This book is aimed at the member of your software development team who is responsible for the Human-Computer Interface. Many applications are seriously damaged by the lack of expertise in this area. The importance of well-designed HCIs extends across the entire range of computer applications. It is all very well having highly qualified people working on safety critical, high integrity or mission critical software but a poor HCI design can undo all their careful work. For example, a medical program that correctly calculates the drug dosage required in the treatment of a patient is a menace if the result of poor interface design is that the nurse misreads the screen and give the patient the wrong dose.
The reason that I raise this issue is because I have seen far too many applications where the quality of the programming has been made irrelevant by the poor quality if the interaction between the user and the software.
In this book Barbara Mirel tackles all aspects of the way software interacts with the user. If your team already has someone responsible for the HCI of your products, encourage them to read this book and discuss the resulting issues with you. In the context of a team it might also be helpful to make this book a team study effort so that you all better understand those extra constraints on the total product that are necessary to convert excellent software into excellent usable software.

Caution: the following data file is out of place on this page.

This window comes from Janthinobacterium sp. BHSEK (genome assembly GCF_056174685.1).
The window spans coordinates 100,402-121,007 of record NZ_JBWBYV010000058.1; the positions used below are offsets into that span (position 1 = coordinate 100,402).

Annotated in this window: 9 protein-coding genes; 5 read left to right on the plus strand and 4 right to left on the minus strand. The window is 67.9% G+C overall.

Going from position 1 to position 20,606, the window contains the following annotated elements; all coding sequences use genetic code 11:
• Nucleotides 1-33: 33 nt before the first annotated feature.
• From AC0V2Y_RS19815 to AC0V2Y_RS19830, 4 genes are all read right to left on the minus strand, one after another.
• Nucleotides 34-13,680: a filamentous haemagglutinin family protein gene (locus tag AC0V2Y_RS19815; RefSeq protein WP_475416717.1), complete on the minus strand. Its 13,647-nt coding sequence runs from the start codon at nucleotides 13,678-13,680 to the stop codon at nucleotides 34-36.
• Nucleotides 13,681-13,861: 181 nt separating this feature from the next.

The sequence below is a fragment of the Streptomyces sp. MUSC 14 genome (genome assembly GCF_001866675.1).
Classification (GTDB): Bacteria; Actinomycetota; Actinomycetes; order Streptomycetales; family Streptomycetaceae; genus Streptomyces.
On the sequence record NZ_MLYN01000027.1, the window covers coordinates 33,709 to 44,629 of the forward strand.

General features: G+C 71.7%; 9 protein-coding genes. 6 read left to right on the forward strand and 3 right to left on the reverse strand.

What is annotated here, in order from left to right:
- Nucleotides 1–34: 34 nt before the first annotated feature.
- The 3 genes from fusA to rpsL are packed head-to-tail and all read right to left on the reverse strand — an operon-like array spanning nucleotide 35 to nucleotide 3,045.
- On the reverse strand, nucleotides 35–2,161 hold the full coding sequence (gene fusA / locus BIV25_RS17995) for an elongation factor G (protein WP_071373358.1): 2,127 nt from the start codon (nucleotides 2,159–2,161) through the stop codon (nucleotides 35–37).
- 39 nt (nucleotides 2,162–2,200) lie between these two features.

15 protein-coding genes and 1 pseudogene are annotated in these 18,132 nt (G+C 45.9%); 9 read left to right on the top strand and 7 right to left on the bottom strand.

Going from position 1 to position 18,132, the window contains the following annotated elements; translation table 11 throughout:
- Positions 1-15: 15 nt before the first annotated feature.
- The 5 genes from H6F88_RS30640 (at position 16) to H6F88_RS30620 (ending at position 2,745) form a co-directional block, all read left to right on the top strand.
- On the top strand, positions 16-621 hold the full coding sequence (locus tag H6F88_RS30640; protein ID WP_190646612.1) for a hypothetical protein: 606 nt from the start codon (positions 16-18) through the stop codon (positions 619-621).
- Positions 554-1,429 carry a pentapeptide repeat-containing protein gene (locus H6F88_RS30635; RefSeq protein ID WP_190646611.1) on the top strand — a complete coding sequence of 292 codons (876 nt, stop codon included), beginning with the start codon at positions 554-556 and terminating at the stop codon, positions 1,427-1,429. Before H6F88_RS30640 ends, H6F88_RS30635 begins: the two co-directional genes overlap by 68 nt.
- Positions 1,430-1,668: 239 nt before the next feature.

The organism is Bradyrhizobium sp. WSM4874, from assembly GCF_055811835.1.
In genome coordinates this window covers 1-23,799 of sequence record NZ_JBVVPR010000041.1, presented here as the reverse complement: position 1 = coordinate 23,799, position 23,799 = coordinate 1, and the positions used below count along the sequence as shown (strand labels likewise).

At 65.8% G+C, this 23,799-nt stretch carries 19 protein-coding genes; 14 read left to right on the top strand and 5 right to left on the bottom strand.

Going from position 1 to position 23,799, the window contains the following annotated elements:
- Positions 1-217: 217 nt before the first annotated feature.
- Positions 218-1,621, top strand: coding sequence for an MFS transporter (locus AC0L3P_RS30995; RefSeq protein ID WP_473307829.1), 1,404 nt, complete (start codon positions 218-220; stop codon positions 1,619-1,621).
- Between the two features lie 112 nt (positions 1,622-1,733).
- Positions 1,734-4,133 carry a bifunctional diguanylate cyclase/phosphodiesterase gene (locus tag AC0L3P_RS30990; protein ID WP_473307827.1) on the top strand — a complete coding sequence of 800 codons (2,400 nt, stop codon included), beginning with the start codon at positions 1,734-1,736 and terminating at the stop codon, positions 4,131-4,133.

You will get some idea of the detail with which the author tackles her task when you realise that the final section of the book (a single chapter) deals with the politics of getting the earlier chapters accepted and implemented in a work environment.
In the earlier chapters the reader will learn about appropriate mechanisms for data capture, suitable ways to display data (the author is an expert on information visualisation techniques) and how to help the user to use an application correctly. Years of experience with computers often lead software developers into a state where they have an implicit understanding of overly complex displays. Just as we should be careful to test software on typical hardware rather than some bleeding edge computer we are using for development (you should be so lucky) we should also be carefulto test our software on the typical user. However one problem here is that the typical user is often unable to articulate what it is about the HCI that is proving unhelpful. Worse, when such comments are made the tester often explains how the software is intended to be used, thereby making the test subject more knowledgeable than the typical user. I wonder if we should be using double blind testing of interfaces.
Despite the quality of the presentation provided by the publisher this book will not be a quick study. Nonetheless I believe that either this book or one like it should be on the reading list of most aspiring software developers. This book has a strong theoretical basis but focuses very much on the practical needs of the commercial practitioner.